Tours in Wales 1810 - Thomas Pennant
Pwllheli, the best town in this country, and the magazine of good which supplies all this tract. It lies close on the shore, and has a tolerable harbour for vessels of about sixty tons.
The entrance is by a high rock called the Gimlet, a mile from land, to which it is joined by a range of sand-hills. This place was made a free borough by the Black Prince, by charter, dated the 12th ; year of his principality, at Caernarvon, in compliment to Nigel de Loryng or Lohareyn, one of the gentlemen of his bedchamber, on whom he had bestowed Pwllheli and Nefyn, in consideration of his great service in Gascony, and particularly at the battle of Poitiers. He entitles him to Servitiis : quorumcunque tenentium tam liberorum quam nativorum; by which it may be presumed that he did not include the Welsh in the privileges. What those were I do not learn; but they were the same which the burgesses of Rosfair in Anglesey enjoyed: and for them Pwllheli was to pay to Nigel fourteen pounds a year, and Nefyn thirty-two.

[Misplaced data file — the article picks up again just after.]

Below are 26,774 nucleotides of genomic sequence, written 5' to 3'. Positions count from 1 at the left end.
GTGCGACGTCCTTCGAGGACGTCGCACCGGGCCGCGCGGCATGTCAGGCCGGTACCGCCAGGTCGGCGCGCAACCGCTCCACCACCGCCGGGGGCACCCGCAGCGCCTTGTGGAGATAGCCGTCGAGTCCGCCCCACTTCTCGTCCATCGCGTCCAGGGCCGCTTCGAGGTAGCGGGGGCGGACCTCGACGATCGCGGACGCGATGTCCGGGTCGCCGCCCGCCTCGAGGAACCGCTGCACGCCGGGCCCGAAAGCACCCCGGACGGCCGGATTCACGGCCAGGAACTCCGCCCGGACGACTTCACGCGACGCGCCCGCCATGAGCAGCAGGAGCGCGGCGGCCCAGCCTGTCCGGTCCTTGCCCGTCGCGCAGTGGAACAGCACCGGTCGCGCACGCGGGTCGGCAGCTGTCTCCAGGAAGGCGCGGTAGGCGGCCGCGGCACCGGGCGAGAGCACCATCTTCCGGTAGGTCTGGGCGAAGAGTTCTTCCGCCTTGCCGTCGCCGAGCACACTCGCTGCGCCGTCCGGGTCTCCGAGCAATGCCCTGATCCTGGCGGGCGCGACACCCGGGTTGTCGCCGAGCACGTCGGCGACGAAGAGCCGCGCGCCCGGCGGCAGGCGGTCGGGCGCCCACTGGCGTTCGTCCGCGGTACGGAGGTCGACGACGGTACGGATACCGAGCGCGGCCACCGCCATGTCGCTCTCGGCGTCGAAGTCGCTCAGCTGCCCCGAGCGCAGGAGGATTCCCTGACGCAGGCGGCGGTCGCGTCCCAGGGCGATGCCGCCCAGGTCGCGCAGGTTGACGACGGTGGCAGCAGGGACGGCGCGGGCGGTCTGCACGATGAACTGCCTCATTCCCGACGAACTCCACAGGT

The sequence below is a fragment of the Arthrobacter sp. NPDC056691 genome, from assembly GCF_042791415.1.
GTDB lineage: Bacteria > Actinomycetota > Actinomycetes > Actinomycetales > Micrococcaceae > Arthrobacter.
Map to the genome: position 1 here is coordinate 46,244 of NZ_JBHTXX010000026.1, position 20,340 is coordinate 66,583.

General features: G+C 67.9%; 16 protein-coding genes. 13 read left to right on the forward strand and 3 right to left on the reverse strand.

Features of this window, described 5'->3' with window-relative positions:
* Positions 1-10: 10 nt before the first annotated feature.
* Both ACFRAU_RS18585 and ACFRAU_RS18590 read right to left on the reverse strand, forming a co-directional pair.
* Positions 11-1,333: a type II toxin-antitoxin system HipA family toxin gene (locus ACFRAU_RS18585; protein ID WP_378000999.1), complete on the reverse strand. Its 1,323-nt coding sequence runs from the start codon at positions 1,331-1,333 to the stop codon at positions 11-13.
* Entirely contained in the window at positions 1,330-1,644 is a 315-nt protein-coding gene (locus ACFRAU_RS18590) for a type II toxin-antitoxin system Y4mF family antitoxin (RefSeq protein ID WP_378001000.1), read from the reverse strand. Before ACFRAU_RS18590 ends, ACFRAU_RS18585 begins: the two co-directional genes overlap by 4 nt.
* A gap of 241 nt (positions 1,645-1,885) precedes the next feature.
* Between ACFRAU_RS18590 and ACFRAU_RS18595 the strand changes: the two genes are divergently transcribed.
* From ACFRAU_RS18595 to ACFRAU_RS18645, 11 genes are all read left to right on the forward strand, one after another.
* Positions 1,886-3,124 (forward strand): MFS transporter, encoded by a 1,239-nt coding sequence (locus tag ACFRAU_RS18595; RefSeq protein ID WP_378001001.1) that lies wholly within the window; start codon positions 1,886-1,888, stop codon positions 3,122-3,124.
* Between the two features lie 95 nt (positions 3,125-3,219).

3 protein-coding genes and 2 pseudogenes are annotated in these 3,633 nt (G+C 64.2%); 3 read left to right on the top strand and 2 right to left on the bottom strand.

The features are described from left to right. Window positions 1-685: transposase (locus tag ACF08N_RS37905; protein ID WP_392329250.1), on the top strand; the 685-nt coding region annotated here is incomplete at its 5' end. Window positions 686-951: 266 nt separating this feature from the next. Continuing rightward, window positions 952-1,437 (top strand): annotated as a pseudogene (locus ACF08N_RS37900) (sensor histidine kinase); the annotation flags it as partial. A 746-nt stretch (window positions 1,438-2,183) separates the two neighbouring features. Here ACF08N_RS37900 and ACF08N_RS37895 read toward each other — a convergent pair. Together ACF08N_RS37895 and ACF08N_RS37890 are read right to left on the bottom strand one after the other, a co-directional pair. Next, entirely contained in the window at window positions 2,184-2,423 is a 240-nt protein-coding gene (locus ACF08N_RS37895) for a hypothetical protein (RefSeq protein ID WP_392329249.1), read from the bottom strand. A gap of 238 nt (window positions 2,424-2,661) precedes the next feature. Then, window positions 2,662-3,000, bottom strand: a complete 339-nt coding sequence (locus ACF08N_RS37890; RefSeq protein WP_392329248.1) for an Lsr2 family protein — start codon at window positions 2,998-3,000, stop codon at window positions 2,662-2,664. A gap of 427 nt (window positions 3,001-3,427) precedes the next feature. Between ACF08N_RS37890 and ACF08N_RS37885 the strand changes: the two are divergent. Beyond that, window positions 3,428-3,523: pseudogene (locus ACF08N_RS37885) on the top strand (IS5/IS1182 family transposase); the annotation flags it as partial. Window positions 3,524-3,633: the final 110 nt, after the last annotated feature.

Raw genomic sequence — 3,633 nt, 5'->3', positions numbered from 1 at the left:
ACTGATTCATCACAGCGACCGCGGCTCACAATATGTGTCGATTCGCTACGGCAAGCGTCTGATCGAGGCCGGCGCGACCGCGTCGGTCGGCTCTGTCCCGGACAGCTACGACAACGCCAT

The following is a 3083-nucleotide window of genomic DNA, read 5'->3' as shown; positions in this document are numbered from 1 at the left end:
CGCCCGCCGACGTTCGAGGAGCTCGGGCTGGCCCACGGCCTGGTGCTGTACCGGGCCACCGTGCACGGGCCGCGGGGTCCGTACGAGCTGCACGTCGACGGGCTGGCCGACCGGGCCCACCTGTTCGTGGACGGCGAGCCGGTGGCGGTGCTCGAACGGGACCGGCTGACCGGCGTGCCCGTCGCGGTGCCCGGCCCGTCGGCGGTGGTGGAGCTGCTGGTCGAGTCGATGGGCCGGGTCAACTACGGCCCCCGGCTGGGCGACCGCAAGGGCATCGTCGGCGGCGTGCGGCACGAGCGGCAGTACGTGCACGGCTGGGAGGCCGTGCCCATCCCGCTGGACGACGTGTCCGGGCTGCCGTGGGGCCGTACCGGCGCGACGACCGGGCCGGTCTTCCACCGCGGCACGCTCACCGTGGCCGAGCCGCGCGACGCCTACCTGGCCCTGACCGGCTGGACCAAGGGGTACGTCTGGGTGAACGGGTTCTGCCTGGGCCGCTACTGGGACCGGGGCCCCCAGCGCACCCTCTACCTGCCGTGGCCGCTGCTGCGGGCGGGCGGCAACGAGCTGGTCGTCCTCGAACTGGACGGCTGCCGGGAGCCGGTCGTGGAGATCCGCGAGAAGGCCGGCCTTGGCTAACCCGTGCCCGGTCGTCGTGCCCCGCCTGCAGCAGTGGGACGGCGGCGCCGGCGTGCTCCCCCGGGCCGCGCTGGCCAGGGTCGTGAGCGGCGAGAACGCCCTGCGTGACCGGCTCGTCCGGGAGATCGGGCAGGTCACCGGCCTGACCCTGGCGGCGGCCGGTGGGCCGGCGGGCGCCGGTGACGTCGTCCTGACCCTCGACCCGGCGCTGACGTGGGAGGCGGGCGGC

This borough and Nefyn he freely bestowed on him, with all its appertenances, together with four librates of land, towards the repair of his manors; and for all these he was only to pay an acknowledgement of a rose, in lieu of all services. If he died without issue, the whole was to revert to the crown. Edward III. afterwards confirmed these grants at Sandwich.
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